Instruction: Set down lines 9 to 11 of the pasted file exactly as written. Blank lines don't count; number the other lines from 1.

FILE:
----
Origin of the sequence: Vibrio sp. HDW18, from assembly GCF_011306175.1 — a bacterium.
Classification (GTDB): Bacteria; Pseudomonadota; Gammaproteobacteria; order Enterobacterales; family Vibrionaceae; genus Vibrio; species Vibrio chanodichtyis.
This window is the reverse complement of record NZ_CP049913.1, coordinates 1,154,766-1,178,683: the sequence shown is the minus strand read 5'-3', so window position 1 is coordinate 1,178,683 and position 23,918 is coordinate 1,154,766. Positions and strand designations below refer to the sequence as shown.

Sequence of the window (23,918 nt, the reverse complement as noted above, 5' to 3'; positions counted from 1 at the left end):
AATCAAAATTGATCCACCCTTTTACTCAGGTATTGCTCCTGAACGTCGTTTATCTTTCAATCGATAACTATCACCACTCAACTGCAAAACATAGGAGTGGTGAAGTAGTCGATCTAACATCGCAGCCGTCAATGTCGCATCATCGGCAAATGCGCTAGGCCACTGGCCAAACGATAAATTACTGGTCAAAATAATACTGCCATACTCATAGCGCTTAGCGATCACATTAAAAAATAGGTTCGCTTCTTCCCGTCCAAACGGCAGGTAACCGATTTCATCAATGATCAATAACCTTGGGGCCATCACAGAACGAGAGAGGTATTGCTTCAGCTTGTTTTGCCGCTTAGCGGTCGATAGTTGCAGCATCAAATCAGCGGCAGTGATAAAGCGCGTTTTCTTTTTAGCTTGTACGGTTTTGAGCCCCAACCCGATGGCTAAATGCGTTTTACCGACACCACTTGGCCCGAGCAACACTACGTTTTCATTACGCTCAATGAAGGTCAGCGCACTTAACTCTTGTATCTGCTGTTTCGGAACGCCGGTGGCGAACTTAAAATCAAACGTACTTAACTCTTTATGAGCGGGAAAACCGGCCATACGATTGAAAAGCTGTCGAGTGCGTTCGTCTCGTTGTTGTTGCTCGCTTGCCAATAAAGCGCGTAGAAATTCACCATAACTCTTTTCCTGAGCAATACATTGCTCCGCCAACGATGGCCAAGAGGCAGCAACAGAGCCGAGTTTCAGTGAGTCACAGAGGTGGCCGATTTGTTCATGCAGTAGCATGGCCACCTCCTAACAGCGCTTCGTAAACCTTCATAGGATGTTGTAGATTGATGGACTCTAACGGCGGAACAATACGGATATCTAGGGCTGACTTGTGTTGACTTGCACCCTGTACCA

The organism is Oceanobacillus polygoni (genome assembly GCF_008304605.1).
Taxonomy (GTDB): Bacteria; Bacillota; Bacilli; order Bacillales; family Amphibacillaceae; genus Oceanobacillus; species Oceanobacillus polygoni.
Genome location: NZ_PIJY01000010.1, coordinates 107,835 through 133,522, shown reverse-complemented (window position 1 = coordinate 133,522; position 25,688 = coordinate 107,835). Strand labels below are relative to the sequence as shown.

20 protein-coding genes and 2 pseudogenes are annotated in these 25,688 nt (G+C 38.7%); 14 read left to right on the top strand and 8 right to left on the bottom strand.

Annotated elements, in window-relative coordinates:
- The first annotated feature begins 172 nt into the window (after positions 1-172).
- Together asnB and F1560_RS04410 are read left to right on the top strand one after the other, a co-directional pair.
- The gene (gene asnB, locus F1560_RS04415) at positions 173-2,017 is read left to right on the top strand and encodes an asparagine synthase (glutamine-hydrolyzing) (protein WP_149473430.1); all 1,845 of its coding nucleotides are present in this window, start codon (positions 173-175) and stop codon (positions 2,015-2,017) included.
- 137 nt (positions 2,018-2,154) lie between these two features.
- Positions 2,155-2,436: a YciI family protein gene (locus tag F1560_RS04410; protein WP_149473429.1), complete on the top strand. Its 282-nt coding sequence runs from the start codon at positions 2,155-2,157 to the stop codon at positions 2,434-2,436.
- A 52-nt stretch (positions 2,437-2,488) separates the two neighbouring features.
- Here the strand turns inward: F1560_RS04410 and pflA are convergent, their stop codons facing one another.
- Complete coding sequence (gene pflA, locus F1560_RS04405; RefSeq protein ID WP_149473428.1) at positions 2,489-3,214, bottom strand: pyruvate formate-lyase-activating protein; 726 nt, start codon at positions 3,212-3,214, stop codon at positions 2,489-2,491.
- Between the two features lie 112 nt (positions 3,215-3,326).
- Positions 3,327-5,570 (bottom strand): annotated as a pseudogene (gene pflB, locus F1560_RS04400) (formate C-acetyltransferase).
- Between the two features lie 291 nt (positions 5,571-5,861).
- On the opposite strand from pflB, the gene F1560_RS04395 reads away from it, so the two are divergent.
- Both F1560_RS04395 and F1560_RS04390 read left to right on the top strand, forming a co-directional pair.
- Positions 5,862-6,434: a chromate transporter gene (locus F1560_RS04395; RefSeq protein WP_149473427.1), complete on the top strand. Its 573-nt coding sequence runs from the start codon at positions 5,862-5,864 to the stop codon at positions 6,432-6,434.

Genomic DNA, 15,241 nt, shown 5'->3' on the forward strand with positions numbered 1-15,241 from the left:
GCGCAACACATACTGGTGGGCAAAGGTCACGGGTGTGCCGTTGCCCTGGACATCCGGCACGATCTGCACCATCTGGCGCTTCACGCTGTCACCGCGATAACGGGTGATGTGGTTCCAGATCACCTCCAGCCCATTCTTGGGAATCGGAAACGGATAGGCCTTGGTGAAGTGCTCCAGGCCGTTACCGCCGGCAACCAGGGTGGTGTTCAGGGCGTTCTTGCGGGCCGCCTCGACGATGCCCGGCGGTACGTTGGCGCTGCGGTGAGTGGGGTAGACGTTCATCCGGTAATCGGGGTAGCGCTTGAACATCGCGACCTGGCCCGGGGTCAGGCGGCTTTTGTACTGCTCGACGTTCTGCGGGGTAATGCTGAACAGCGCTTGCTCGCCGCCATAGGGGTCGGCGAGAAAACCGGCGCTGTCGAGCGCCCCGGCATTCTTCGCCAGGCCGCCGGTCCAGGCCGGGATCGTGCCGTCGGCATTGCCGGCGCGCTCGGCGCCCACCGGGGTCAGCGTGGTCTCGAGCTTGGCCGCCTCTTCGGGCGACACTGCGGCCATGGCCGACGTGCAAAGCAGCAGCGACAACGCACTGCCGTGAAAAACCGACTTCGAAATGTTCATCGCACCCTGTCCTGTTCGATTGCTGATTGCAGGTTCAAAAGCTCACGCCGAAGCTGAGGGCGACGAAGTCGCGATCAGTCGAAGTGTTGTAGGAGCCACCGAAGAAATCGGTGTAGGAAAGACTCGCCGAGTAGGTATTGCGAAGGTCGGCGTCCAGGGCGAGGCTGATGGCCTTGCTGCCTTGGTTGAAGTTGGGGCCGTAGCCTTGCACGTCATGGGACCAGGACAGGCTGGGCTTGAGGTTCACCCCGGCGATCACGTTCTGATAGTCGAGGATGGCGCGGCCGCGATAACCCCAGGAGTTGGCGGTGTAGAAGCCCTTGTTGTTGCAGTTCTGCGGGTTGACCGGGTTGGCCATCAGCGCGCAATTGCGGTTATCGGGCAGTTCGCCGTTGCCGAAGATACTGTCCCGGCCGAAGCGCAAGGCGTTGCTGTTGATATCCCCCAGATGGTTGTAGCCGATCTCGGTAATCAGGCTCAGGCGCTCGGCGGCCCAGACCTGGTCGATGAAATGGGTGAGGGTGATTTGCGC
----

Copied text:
20 protein-coding genes and 2 pseudogenes are annotated in these 25,688 nt (G+C 38.7%); 14 read left to right on the top strand and 8 right to left on the bottom strand.

Annotated elements, in window-relative coordinates:
- The first annotated feature begins 172 nt into the window (after positions 1-172).